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number even of those I have called the better sort of the middle classes of men) let us in time, and in good earnest, cast off all our sins, negligencies, and follies by true repentance. Let us draw near, and acquaint ourselves with God, that we may be at peace. You cau have no true peace, assurance, or satisfaction of mind in this life without it: for if you be of the class I am now referring to, it is too late for you to have a perfect enjoyment of a life of sin and dissipation. And between that kind of peace, or rather stupor, which those who are abandoned to wickedness, those who are wholly addicted to this world, and make it their sole end (or those who are grossly ignorant of religion) enjoy, and that inward peace and satisfaction which accompanies the faithful and earnest discharge of every known duty, there is no sufficient medium. You may go about seeking rest in this wide space, while your hearts are divided between God and the world, but you will find none; whereas the fruit of righteousness, of a sincere and impartial, though imperfect obedience to the law of God, is peace and assurance for ever.

6. To facilitate the exercise of devotion, cultivate in your minds just ideas of God with whom you have to do upon those occasions, and divest your minds as far as possible, of all superstitious and dishonourable notions of him. Consider him as the good father of the prodigal son, in that excellent parable of our Saviour. Let it sink deep into your minds, as one of the most important of all principles, that the God with whom we have to do is essentially, of himself, and without regard to any foreign consideration whatever, abundant in mercy, not willing that any should perish, but that he had rather that all should come to repentance, and then, notwithstanding you consider yourselves as frail, imperfect, and sinful creatures, and though you cannot help accusing yourselves of much negligence, folly, and vice, you may still approach him with perfect confidence in his readiness to receive, love, and cherish you, upon your sincere return to him.

In this light our Lord Jesus Christ always represented his father and our father, his God and our God. This is the most solid ground of consolation to minds burdened with a sense of guilt; and, what is of great advantage, it is the most natural, the most easy, and intelligible of all others. If once you quit this firm hold, you involve yourselves in a system, and a labyrinth, in which you either absolutely find no rest, and wander in uncertainty and horror; or if you do attain to any thing of assurance, it is of such a kind, and in such a manner, as can hardly fail to feed that spiritual pride, which will lead you to despise others; nay, unless counteracted by other causes, too often ends in a spirit of censoriousness, hatred, and persecution.

MISCELLANEOUS COLLECTIONS.

EXTRACT FROM DR, DWIGHT.

I have been much struck in reading the following passage from Dr. Dwight's Lectures, in which he accounts for the origin of the divine honours paid to Noah in the early ages of the world. It is forcible and just; and will be found still more so. if applied to account for the elevation of our Saviour to the rank of Deity.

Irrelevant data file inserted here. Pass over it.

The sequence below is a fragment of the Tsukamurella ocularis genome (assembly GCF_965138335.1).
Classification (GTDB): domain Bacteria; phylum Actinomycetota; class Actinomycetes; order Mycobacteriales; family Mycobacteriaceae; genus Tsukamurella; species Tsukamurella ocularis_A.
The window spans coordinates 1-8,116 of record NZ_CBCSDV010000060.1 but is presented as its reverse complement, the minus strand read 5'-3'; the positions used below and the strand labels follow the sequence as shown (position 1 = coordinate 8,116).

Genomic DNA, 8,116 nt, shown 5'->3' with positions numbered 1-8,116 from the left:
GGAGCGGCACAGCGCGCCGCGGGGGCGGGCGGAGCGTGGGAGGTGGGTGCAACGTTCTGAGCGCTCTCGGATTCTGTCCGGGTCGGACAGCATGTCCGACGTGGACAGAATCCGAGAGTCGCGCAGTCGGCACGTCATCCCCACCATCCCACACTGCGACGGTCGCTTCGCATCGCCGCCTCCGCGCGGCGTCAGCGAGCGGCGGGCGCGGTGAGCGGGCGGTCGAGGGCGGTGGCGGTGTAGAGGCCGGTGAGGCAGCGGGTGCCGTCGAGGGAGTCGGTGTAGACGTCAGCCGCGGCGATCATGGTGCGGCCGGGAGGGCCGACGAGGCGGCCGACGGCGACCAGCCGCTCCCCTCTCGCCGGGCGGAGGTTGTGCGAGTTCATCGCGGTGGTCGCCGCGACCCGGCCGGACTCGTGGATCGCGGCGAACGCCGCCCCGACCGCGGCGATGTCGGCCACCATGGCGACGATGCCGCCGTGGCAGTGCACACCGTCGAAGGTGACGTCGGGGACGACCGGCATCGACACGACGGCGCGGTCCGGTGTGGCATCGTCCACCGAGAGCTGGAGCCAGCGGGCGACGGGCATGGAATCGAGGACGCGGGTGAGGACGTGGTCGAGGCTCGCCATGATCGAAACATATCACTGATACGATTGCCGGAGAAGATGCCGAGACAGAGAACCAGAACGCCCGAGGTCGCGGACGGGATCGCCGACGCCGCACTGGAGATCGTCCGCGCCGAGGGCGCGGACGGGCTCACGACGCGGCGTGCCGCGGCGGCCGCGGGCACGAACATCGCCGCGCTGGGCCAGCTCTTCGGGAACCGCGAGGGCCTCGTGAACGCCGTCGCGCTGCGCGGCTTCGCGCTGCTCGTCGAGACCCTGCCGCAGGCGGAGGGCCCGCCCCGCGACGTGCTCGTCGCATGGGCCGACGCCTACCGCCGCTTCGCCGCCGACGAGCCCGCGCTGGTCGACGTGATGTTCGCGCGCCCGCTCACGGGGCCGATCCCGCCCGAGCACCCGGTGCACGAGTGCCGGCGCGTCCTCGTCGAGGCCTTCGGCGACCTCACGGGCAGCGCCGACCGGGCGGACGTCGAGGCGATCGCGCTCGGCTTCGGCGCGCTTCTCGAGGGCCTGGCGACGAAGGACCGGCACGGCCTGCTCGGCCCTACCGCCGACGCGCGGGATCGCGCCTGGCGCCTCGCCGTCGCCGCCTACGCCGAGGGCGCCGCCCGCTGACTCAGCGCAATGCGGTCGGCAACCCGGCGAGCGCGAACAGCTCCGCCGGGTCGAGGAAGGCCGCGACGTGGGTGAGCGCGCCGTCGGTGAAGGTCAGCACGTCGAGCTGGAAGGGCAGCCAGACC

“ High veneration for any being, easily slides, in such minds as ours, into religious reverence; especially when it is publicly and solemnly expressed by ceremonies of an affecting and awful nature. When Noah, particularly, and his sons generally, had been often, and for a series of years, commemorated in this manner; the history of man has amply taught us, that it was no strange thing to find them ultimately raised to the rank and character of deities. This event would naturally take place the sooner, on account of the astonishing facts included in their singular history. The imagination, wrought up to enthusiasm and terror, while realizing the astonishing scenes through which they had passed, could hardly fail to lend its powerful aid towards this act of canonization, and would, without much reluctance, attribute to them a divine character. If we remember how much more willingly mankind have ever worshipped false gods, than the True One; we shall, I think without much hesitation, admit the probability of the account, which has been here given concerning this subject.”?

COMPLAINTS OF A CORRUPT HEART.

To hear some Christians talk, one would imagine they thought it their duty, and a mark of sincerity, and goodness, to be always complaining of corrupt and desperately wicked hearts, and consequently that they ought to have, or in fact should always have, such hearts to complain of. But let no man deceive himself. A wicked and corrupt heart is too dangerous a thing to be trifled with. I would not here be thought to discourage the humble sentiments every man should have of himself, under our present infirmities : But we may greatly wrong ourselves by a false humility; and whoever carefully peruseth the New Testament will find, that, however we are obliged to repent of sin, a spirit of complaining and bewailing is not the spirit of the gospel ; neither is it any rule of true religion, nor any mark of sincerity, to have a corrupt heart, or to be always complaining of such a heart. No: the gospel is intended to deliver us from all iniquity, and to purify us into a peculiar people zealous of good works, to sanctify us throughout in body, soul and spirit, that we may now be saints, may now have peace and joy in the Holy Ghost, and at length be presented without spot or blemish before the presence of God. Christ loved the church, and gave himself for it, not that it might continue groaning in a state of corruption and wickedness, but that he might, even in this world, sanctify and cleanse it with the washing of water, by the word, that he might present it to himself a glorious church, not having spot or wrinkle, or any such thing; but that it should be holy and without blemish. And this is the invariable sense of revelation. Nevertheless it is manifestly true, that while we are in the body we shall be exercised with the infirmities and passions thereof. But this is not our corruption or wickedness, but the trial of our virtue and holiness in resisting and subduing every irregular appetite. And it is the real character of every true Christian, not that he feels he has a corrupt and wicked heart, but that he crucifieth the flesh with the affections and lusts, and perfecteth holiness in the fear of the Lord.